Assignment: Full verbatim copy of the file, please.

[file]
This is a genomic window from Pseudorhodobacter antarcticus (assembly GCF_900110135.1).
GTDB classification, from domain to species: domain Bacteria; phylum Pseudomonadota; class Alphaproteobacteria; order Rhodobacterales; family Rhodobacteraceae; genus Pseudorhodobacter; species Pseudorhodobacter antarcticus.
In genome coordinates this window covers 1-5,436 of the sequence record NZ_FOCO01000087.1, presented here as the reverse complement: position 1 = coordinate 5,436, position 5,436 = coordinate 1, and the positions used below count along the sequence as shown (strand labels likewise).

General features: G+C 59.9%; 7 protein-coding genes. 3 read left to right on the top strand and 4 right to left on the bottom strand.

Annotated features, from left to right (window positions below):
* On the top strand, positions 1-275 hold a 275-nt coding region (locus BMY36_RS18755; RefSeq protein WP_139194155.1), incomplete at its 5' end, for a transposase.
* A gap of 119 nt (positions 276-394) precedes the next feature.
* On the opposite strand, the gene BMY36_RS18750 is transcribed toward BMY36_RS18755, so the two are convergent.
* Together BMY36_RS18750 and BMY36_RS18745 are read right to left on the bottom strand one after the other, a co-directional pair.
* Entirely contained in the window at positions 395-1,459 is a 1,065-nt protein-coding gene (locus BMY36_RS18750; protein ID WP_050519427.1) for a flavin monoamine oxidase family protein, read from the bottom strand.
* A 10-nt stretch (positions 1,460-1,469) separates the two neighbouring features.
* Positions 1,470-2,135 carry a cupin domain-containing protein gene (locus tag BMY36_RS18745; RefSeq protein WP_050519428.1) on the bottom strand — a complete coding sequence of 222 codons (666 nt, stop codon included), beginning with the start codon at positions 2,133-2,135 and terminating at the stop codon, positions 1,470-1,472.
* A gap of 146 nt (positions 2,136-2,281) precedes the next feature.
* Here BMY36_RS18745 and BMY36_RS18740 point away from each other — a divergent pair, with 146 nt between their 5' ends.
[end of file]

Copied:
This is a genomic window from Pseudorhodobacter antarcticus (assembly GCF_900110135.1).
GTDB classification, from domain to species: domain Bacteria; phylum Pseudomonadota; class Alphaproteobacteria; order Rhodobacterales; family Rhodobacteraceae; genus Pseudorhodobacter; species Pseudorhodobacter antarcticus.
In genome coordinates this window covers 1-5,436 of the sequence record NZ_FOCO01000087.1, presented here as the reverse complement: position 1 = coordinate 5,436, position 5,436 = coordinate 1, and the positions used below count along the sequence as shown (strand labels likewise).

General features: G+C 59.9%; 7 protein-coding genes. 3 read left to right on the top strand and 4 right to left on the bottom strand.

Annotated features, from left to right (window positions below):
* On the top strand, positions 1-275 hold a 275-nt coding region (locus BMY36_RS18755; RefSeq protein WP_139194155.1), incomplete at its 5' end, for a transposase.
* A gap of 119 nt (positions 276-394) precedes the next feature.
* On the opposite strand, the gene BMY36_RS18750 is transcribed toward BMY36_RS18755, so the two are convergent.
* Together BMY36_RS18750 and BMY36_RS18745 are read right to left on the bottom strand one after the other, a co-directional pair.
* Entirely contained in the window at positions 395-1,459 is a 1,065-nt protein-coding gene (locus BMY36_RS18750; protein ID WP_050519427.1) for a flavin monoamine oxidase family protein, read from the bottom strand.
* A 10-nt stretch (positions 1,460-1,469) separates the two neighbouring features.
* Positions 1,470-2,135 carry a cupin domain-containing protein gene (locus tag BMY36_RS18745; RefSeq protein WP_050519428.1) on the bottom strand — a complete coding sequence of 222 codons (666 nt, stop codon included), beginning with the start codon at positions 2,133-2,135 and terminating at the stop codon, positions 1,470-1,472.
* A gap of 146 nt (positions 2,136-2,281) precedes the next feature.
* Here BMY36_RS18745 and BMY36_RS18740 point away from each other — a divergent pair, with 146 nt between their 5' ends.